Low volume on hot water

Discussion in 'Plumbing Forum, Professional & DIY Advice' started by Footman_75, Sep 22, 2012.

  1. Footman_75

    Footman_75 Renovating

    Messages:
    36
    Location:
    Ontario, Canada
    Hot water volume in one of my rental properties has dropped significantly. Has affected all units. However all valves are full open. Also, meter not moving, so no leak. Any thoughts?

    As a workaround, I've cranked the temperature on the water heater so that tenants can create volume by mixing with cold water, but I don't like this for 2 reasons: 1) possibility of scalding and 2) it's kind of wasteful.

    Thanks in advance for any input.
  2. Terry

    Terry Administrator Staff Member

    Messages:
    15,412
    Location:
    Bothell, Washington
    What year was the home built? Could it be the pipe nipples at the water heater? Sometimes those can either close off, or if you have a check valve, it can malfunction.
    If the pipes are galvanized, the hot will close off sooner then the cold, but normally it's a little sporadic until it all closes down. On a repipe, I always recommend replacing the hot and cold together, or you wind up with too much hot and not enough cold to balance it down.

    If it's on lav or kitchen faucets, and the pipe in the wall is galvanized, it can be the nipple that the shutoff is threaded onto. Where the brass meets the steel, it can close off. Sometimes replacing the shutoffs with new nipples is a temporary fix until the home is repiped.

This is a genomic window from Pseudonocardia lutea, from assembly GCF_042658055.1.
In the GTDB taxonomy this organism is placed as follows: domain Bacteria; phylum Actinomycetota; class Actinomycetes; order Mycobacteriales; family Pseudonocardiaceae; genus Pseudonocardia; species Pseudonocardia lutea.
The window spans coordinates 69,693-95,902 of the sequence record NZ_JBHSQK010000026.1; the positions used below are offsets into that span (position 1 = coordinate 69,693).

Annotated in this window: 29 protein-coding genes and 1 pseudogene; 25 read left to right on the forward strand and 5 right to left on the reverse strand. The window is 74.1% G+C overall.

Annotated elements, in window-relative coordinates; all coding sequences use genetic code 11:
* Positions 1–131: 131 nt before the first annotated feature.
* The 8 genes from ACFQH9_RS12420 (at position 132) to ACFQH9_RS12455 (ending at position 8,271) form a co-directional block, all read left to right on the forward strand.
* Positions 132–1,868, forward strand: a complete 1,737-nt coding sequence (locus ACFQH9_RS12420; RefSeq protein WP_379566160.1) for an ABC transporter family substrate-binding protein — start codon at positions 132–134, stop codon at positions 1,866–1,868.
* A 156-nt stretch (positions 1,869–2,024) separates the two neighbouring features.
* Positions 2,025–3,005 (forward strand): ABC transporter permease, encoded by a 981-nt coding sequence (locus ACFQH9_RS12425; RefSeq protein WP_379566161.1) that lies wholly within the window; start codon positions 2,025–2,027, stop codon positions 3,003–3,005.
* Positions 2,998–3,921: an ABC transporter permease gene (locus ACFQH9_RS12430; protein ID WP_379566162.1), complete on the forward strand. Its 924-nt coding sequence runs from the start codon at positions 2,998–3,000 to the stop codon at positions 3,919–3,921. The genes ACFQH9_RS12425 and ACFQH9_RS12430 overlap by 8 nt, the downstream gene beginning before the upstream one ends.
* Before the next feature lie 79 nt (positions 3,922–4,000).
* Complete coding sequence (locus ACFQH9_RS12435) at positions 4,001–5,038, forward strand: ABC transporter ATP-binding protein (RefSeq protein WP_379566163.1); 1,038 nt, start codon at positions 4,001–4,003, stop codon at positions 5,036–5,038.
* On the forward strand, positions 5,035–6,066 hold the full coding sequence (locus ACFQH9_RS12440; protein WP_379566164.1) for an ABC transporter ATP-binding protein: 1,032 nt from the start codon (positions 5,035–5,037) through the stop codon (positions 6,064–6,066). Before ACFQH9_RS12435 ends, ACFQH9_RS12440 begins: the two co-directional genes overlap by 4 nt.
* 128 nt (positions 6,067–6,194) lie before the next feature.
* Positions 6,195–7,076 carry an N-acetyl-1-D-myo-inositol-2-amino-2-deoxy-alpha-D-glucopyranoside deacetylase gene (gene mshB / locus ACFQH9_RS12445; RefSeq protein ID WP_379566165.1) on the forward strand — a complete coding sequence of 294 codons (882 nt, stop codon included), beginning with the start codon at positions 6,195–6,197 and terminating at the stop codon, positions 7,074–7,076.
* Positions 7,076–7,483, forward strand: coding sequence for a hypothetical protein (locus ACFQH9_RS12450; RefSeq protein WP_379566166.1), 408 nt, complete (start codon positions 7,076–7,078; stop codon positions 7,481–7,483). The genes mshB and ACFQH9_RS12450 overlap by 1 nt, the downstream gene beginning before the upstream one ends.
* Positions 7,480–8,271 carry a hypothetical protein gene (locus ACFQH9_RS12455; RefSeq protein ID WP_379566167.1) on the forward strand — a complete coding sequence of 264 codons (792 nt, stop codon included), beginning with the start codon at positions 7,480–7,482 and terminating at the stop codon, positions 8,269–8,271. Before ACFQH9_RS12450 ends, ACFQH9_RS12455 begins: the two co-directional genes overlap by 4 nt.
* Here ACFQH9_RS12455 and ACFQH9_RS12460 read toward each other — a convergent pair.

Last edited: Sep 22, 2012
  3. jadnashua

    jadnashua Retired Defense Industry Engineer xxx

    Messages:
    22,313
    Location:
    New England
    If you've raised the WH temp above 120-degrees, you really should install a tempering valve. WHere I live, they are required, regardless of the temp you set the WH, and are a good idea, regardless.
  4. hj

    hj Moderator & Master Plumber Staff Member

    Messages:
    27,230
    Location:
    Cave Creek, Arizona
    There is no way for us to diagnose it based on your description. It could be a corroded pipe, a broken valve, or something else but we would have to be there and test it ourselves.
  5. Footman_75

    Footman_75 Renovating

    Messages:
    36
    Location:
    Ontario, Canada
    This is helpful info. House is 100+ yrs old but all visible piping in basement is copper. What has me is that all 4 units experience the problem. Even the laundry basin, where the supply lines are visible right from the meter all the way to the faucet, has low pressure.

    I may have the water heater inspected.

    Thanks.
  6. LLigetfa

    LLigetfa DIYer, not in the trades

    Messages:
    4,183
    Location:
    NW Ontario, Canada
    Some water heaters have heat traps that can stick from sediment. The result is reduced flow.
  7. Footman_75

    Footman_75 Renovating

    Messages:
    36
    Location:
    Ontario, Canada
    Good to know. Sounds like my next step is to have the heater inspected.
    Thanks again to all for the input.
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